Canada: the great white north
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Canada: the great white north

Canada has been a very attractive country for foreign investment for a long time. There are many reasons for this including, a very stable political system, successive governments that encourage foreign investments, a stable banking system that weathered the financial crisis of 2008 exceptionally well, a skilled and educated work force, among other factors.

When deciding how best to enter the Canadian marketplace, there are multiple factors that a foreign business should consider. Due to the limited scope of this commentary, our comments will simply highlight those areas that warrant a closer look before taking the leap. We hope to offer future commentaries that will take a closer look at the individual issues that should be addressed.

Income Tax Considerations

A foreign business can operate in Canada in several different ways. These include:

  1. Incorporating a new company, either federally or in one of the Canadian provinces or territories.
  2. Operate directly through the foreign company by way of a branch.
  3. A partnership or joint venture arrangement.
  4. The use of a hybrid entity that shares certain attributes of a corporation and some flow through aspects.

In 1, 2 and 4 above, the entity is taxed at corporate rates ranging from 26.5% to 31% depending on the province of taxation. There may be opportunities to lower these rates to as low as 11% on income up to $500,000, but this would require significant Canadian ownership in the corporation. Income of a partnership is taxed at the partnerʼs tax rate. Therefore, the tax rate will depend on the nature of the partner.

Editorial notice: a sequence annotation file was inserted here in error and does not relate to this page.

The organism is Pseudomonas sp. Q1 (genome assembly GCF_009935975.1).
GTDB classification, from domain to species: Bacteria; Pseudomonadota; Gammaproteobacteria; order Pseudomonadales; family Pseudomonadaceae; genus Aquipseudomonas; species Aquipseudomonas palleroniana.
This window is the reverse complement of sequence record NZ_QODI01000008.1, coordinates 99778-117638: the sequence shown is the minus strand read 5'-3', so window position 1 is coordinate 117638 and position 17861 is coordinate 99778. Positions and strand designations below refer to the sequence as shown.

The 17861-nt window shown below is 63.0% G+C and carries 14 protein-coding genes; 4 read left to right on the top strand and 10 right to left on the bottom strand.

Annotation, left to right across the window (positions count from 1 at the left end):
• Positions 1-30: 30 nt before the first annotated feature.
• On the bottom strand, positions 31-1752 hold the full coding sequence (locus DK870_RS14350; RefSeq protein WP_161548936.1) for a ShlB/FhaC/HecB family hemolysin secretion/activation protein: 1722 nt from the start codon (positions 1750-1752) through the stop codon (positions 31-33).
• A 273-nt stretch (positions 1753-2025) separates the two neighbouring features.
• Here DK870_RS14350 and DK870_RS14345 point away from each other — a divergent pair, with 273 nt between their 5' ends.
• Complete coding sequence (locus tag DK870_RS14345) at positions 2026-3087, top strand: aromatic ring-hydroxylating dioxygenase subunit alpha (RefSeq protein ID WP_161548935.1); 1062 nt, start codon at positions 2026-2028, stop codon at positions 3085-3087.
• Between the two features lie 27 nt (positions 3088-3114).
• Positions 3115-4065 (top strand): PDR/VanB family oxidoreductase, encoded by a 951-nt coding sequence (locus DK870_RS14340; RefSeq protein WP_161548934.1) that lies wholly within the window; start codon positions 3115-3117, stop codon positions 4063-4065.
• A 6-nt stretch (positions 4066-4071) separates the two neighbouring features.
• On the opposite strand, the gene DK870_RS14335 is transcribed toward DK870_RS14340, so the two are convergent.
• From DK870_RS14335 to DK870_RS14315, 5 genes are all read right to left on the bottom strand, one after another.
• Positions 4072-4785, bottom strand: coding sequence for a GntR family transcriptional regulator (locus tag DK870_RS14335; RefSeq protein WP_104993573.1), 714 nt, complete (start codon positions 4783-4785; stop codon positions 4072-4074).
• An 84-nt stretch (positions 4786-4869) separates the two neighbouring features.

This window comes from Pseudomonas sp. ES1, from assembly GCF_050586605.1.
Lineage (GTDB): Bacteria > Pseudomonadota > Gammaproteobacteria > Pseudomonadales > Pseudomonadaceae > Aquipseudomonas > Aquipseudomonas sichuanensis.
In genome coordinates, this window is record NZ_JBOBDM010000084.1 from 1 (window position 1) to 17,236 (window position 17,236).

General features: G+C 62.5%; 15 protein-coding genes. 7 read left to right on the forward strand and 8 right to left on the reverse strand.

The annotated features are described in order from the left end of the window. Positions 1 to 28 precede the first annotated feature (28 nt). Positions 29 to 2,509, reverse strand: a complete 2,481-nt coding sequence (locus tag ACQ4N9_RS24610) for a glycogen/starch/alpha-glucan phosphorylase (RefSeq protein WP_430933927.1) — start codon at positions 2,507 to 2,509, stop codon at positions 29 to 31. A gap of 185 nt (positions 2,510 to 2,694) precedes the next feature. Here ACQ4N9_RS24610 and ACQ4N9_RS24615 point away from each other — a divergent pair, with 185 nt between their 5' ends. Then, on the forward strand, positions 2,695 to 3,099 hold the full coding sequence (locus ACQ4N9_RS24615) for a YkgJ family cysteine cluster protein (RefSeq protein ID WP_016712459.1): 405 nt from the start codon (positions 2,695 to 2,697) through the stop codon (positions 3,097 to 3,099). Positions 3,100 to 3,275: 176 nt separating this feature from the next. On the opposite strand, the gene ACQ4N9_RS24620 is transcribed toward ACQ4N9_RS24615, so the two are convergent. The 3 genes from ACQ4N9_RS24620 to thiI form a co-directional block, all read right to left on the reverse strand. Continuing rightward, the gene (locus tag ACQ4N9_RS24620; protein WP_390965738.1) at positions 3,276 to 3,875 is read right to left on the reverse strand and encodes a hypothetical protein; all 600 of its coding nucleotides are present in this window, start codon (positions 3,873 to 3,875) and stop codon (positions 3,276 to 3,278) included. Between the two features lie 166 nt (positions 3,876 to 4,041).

Canada has entered into Income Tax Treaties with most countries. These treaties set out many of the rules that might otherwise result in double taxation.

Sales Tax Considerations

Canada has a number of potential sales tax issues. At a federal level, there is a value added tax similar to the VAT in Europe. In Canada this federal tax is either a Goods and Services Tax (“GST”) or a Harmonized Sales Tax (“HST”) depending on the applicable province. The GST is always 5%, whereas the HST differs depending on the province, but ranges from 11% to 15%. Depending on the nature of the business, GST and HST paid may be fully recoverable.

Employee and Payroll Considerations

The form of operations will not have any bearing on an employerʼs payroll obligations. All employees of a business that work in Canada are subject to various payroll deductions, including income tax, pension and employment insurance that the employer must remit, including some employer matching contributions, at prescribed dates. There are also any number of employer / employee rules and regulations, including Workersʼ Compensation legislation.

The preceding comments touch briefly on the three areas of income tax, sales taxes and payroll matters. Each of these should be examined in far more detail before any definitive action is undertaken. There are certainly other regulatory considerations that may be applicable and require further investigation. Also, one should not lose sight of the interaction of Canadian issues with those in the home country of the prospective business.

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